Janus: On the Road to Improvement
Another key manager at the Janus funds has resigned, bringing to five the number of top crew members who have jumped overboard in the last two years.
Janus Capital (symbol JNS) has been undergoing a substantial change in culture that may not suit many in the old guard. But the company has been performing well and its stock, although expensive, could continue to advance with any sort of cooperation from the overall market.
All of the departing managers lived through dark times at Janus. Many fund families landed hard when the tech bubble bust, but Janus was the poster child for irrational exuberance.
Too many managers threw too much money at too few tech stocks in the late 1990s and 2000 and were caught holding the bag when the long bull market ended and gave away to the catastrophic 2000-02 bear market. For example, Janus Twenty, which soared 65% in 1999, dropped 69% during the 2000-02 down period.
But the company took important steps to improve performance, and it has bounced back strongly. Among other things, it deepened its bench of managers and analysts, sought to ensure that funds don't overlap too much, insisted that portfolios be better diversified and instituted a team approach to managing a number of Janus funds.
Have these controls rankled fund managers? Maybe.
"Janus managers of old had carte blanche," says Morningstar stock analyst Rachel Barnard. "Having (their) wings clipped a bit would have to be difficult." But Barnard also points out that managers from brand-name shops often leave to run hedge funds or launch their own fund companies.
Janus Chief Executive Gary Black, who engineered many of the changes, says, "We've evolved as the industry has evolved." He also says that compensation for portfolio managers is up "sharply" from the year before, so managers aren't leaving because they're not being paid enough. "As long as performance is strong, they're going to do very well."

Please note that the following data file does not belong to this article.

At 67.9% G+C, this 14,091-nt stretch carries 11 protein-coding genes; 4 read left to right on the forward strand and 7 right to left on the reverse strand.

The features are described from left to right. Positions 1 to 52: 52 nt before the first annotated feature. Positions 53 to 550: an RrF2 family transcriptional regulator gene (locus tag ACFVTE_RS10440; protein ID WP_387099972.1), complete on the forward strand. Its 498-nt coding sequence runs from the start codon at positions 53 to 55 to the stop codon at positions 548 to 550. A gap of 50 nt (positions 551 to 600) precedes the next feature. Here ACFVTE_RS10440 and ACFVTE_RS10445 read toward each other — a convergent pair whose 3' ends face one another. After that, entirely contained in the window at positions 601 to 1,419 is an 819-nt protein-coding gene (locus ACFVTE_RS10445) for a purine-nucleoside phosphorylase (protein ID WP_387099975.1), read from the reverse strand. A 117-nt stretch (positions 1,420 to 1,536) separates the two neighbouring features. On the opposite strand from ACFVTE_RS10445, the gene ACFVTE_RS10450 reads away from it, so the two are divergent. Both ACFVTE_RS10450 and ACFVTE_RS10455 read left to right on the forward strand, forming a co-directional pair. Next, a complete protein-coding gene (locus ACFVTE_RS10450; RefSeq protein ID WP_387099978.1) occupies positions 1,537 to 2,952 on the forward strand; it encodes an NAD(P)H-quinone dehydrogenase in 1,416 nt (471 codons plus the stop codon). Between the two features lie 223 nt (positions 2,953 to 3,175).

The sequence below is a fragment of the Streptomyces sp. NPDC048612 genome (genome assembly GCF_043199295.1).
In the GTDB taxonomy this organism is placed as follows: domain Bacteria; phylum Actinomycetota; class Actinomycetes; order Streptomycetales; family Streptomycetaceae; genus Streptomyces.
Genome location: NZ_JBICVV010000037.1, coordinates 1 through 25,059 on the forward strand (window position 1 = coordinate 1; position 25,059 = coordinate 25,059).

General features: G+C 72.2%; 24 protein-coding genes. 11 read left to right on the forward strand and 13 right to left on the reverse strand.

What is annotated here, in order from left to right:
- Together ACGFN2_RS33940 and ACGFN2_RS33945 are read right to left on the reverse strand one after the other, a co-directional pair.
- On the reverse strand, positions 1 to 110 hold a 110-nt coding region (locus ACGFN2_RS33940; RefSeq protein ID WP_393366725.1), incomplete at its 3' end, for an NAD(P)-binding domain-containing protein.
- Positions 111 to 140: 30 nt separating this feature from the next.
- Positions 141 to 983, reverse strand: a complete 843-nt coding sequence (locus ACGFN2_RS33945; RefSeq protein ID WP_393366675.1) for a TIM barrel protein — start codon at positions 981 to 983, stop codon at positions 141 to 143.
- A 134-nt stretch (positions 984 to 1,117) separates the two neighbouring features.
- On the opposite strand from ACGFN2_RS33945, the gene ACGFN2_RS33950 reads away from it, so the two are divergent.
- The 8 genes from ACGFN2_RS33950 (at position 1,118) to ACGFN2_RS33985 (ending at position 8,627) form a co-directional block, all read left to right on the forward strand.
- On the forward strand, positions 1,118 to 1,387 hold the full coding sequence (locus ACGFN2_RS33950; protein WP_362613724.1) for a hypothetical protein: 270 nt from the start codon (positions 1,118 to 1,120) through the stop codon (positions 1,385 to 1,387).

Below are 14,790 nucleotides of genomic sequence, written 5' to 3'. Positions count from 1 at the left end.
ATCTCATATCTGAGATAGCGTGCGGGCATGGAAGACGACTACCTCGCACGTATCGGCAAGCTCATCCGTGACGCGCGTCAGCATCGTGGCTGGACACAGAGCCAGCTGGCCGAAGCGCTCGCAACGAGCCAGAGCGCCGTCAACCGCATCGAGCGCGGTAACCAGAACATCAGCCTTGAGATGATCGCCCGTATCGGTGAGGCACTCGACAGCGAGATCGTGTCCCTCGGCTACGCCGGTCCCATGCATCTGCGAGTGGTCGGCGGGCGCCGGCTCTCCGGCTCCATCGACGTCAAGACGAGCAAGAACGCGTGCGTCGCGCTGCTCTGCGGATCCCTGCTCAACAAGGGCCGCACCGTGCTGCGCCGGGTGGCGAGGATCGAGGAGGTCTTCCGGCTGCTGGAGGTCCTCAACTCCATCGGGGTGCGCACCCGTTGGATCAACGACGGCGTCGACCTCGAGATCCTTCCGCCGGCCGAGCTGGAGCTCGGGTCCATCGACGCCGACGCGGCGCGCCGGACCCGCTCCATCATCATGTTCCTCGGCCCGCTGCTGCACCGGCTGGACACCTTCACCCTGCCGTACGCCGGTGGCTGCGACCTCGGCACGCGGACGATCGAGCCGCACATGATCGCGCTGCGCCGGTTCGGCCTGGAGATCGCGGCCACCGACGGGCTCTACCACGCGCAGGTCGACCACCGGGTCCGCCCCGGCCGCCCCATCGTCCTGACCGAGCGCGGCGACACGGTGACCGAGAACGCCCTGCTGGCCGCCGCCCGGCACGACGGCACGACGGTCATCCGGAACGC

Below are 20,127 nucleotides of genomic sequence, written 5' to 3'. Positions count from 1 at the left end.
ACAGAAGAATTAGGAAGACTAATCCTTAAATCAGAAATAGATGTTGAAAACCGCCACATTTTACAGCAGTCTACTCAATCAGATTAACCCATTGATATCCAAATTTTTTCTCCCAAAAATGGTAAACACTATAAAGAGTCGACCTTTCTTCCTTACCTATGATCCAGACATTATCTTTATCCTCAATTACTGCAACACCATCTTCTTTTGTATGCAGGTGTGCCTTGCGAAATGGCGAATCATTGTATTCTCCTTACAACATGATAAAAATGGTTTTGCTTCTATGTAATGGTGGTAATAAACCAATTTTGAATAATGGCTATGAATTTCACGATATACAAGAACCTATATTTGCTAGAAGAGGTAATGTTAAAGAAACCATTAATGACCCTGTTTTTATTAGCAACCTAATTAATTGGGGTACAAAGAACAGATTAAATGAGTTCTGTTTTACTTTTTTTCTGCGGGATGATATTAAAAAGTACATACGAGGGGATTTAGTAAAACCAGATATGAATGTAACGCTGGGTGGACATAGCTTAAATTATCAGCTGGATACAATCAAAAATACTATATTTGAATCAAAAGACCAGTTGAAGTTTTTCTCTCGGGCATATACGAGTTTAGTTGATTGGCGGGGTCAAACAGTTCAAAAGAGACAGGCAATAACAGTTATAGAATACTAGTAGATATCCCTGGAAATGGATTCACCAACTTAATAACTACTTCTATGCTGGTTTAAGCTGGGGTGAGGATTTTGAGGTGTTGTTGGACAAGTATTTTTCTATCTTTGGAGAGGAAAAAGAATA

Still, Black obviously isn't happy that a succession of resignations is making headlines. In early November, before the announcement of the latest defection (that of Minyoung Sohn, manager of Janus Balanced), Black told Kiplinger's: "I hope we don't have additional turnover."
Oh well. The good news for those who own Janus funds is that the bench building that began in 2000 has left a talented pool of portfolio managers and analysts who can assume the vacant seats. And the good news for owners of Janus stock is that while portfolio managers may be leaving, money keeps entering Janus funds by the bushel.
The numbers that count all look good. In the third quarter, the company had net inflows of $700 million. Janus also continued its buyback of company stock, repurchasing $184 million worth of shares (Janus Capital has a market value of $6 billion). And cash should keep flowing in, given that two-thirds of the company's retail funds beat their benchmarks over the past five years.
Given that Janus retail funds are almost all about growth stocks -- and growth has finally assumed the limelight from value after seven years of lagging miserably -- the future looks bright. "We've had this huge headwind," says Black.
And Janus Capital is more than just the Janus funds. Its Intech investment business, which manages money for institutions, has been growing strongly for years and now accounts for one third of Janus's assets.
Janus's stock is not cheap. It closed November 9 at $35, down 3.3% for the day. At that price, it trades at 24 times estimated 2008 earnings of $1.47 a share, a figure that represents an expected 37% jump over 2007 profits.
By contrast, T. Rowe Price (TROW), a highly regarded fund shop with a growth-stock bent, trades at just 21 times estimated 2008 earnings.
Still, given that Janus has exceeded earnings estimates by a couple of pennies a share the past two quarters, it appears that the company now has a tailwind at its back. And that should help propel Janus's stock.